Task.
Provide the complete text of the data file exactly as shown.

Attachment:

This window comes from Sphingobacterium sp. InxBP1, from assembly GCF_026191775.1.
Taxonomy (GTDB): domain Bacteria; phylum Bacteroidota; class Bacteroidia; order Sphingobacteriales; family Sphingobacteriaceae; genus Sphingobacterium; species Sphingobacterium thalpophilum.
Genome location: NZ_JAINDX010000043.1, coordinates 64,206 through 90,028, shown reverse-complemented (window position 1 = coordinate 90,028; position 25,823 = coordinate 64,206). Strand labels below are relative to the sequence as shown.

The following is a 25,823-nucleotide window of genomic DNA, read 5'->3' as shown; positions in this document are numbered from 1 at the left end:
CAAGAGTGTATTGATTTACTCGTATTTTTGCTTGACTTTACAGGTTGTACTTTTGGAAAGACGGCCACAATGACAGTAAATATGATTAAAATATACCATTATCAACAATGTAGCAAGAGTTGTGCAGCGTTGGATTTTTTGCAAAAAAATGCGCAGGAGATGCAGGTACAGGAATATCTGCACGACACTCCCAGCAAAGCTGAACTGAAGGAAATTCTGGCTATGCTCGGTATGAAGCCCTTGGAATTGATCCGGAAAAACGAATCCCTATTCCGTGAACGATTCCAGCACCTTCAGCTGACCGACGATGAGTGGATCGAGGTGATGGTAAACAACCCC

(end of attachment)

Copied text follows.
This window comes from Sphingobacterium sp. InxBP1, from assembly GCF_026191775.1.
Taxonomy (GTDB): domain Bacteria; phylum Bacteroidota; class Bacteroidia; order Sphingobacteriales; family Sphingobacteriaceae; genus Sphingobacterium; species Sphingobacterium thalpophilum.
Genome location: NZ_JAINDX010000043.1, coordinates 64,206 through 90,028, shown reverse-complemented (window position 1 = coordinate 90,028; position 25,823 = coordinate 64,206). Strand labels below are relative to the sequence as shown.

The following is a 25,823-nucleotide window of genomic DNA, read 5'->3' as shown; positions in this document are numbered from 1 at the left end:
CAAGAGTGTATTGATTTACTCGTATTTTTGCTTGACTTTACAGGTTGTACTTTTGGAAAGACGGCCACAATGACAGTAAATATGATTAAAATATACCATTATCAACAATGTAGCAAGAGTTGTGCAGCGTTGGATTTTTTGCAAAAAAATGCGCAGGAGATGCAGGTACAGGAATATCTGCACGACACTCCCAGCAAAGCTGAACTGAAGGAAATTCTGGCTATGCTCGGTATGAAGCCCTTGGAATTGATCCGGAAAAACGAATCCCTATTCCGTGAACGATTCCAGCACCTTCAGCTGACCGACGATGAGTGGATCGAGGTGATGGTAAACAACCCC